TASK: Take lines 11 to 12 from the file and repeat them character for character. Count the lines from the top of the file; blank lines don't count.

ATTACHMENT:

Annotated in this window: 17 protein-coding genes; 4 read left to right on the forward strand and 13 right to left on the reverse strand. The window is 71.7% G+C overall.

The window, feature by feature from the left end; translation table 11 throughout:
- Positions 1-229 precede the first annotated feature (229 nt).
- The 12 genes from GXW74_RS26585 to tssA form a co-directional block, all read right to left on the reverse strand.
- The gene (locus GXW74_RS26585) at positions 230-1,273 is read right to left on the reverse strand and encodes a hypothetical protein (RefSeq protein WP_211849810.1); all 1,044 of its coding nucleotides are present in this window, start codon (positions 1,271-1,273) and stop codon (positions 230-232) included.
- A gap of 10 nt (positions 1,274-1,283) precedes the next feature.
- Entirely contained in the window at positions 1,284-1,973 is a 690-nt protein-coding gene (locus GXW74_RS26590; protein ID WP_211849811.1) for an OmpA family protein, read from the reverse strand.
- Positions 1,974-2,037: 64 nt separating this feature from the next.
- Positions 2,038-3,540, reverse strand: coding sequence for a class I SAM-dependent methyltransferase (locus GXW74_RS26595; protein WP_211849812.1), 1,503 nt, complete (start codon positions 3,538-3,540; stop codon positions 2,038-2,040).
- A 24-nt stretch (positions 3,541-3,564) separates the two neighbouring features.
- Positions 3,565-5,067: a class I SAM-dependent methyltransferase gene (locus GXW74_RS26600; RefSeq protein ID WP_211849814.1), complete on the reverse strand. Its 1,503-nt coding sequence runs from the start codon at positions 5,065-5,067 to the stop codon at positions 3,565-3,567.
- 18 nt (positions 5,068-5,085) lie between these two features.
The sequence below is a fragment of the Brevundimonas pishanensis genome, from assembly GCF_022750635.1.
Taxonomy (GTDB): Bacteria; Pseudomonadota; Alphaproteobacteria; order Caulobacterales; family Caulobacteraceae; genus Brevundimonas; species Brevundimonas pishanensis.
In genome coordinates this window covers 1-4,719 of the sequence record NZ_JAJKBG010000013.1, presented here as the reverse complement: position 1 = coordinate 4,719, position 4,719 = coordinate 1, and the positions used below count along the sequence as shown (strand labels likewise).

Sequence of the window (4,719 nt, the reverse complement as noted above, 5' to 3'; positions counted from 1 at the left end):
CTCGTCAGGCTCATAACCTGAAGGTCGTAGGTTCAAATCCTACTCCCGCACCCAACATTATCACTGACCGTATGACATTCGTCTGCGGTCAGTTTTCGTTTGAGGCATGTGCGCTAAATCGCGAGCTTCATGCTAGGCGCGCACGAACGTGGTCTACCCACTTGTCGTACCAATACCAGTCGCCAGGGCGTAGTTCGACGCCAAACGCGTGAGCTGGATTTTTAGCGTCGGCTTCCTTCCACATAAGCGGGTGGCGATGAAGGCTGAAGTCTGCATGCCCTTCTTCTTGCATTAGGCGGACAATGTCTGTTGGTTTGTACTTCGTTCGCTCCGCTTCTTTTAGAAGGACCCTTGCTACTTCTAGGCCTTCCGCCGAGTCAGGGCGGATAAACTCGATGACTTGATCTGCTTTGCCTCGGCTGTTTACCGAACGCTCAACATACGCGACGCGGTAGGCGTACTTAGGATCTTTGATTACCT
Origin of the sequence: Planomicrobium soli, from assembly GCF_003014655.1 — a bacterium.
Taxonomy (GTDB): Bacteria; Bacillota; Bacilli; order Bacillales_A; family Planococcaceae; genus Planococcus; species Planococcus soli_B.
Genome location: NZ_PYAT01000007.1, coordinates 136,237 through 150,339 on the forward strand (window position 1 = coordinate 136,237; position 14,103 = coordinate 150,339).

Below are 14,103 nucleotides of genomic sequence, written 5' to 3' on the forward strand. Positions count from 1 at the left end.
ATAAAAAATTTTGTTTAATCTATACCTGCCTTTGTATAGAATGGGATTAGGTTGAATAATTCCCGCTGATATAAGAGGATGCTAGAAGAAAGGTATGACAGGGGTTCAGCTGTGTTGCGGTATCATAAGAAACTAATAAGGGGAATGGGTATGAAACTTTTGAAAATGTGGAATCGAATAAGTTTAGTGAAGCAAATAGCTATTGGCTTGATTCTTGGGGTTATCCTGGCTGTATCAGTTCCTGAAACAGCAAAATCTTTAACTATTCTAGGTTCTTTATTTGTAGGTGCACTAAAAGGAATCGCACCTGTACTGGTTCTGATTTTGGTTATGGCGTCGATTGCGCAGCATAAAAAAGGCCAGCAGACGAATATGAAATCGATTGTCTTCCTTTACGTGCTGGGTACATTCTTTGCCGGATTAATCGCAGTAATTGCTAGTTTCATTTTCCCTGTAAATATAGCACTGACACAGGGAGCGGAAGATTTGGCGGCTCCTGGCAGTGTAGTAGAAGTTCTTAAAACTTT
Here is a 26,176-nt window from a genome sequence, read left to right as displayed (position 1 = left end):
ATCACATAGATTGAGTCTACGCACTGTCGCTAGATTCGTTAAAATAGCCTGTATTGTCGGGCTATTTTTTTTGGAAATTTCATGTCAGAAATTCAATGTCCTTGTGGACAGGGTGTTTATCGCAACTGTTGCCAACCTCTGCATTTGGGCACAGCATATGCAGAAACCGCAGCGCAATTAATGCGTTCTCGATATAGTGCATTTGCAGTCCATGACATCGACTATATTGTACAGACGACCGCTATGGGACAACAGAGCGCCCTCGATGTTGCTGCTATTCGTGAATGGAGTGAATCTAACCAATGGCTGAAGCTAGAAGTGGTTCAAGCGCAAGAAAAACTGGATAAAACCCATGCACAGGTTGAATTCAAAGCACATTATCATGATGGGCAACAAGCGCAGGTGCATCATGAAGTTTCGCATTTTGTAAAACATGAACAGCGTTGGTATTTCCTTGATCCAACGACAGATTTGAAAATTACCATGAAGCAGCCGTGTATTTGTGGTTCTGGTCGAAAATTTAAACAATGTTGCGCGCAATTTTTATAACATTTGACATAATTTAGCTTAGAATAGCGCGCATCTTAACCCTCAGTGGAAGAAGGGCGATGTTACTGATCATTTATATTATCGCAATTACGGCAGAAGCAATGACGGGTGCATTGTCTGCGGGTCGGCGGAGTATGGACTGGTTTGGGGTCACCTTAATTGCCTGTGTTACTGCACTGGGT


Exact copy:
- Positions 3,565-5,067: a class I SAM-dependent methyltransferase gene (locus GXW74_RS26600; RefSeq protein ID WP_211849814.1), complete on the reverse strand. Its 1,503-nt coding sequence runs from the start codon at positions 5,065-5,067 to the stop codon at positions 3,565-3,567.
- 18 nt (positions 5,068-5,085) lie between these two features.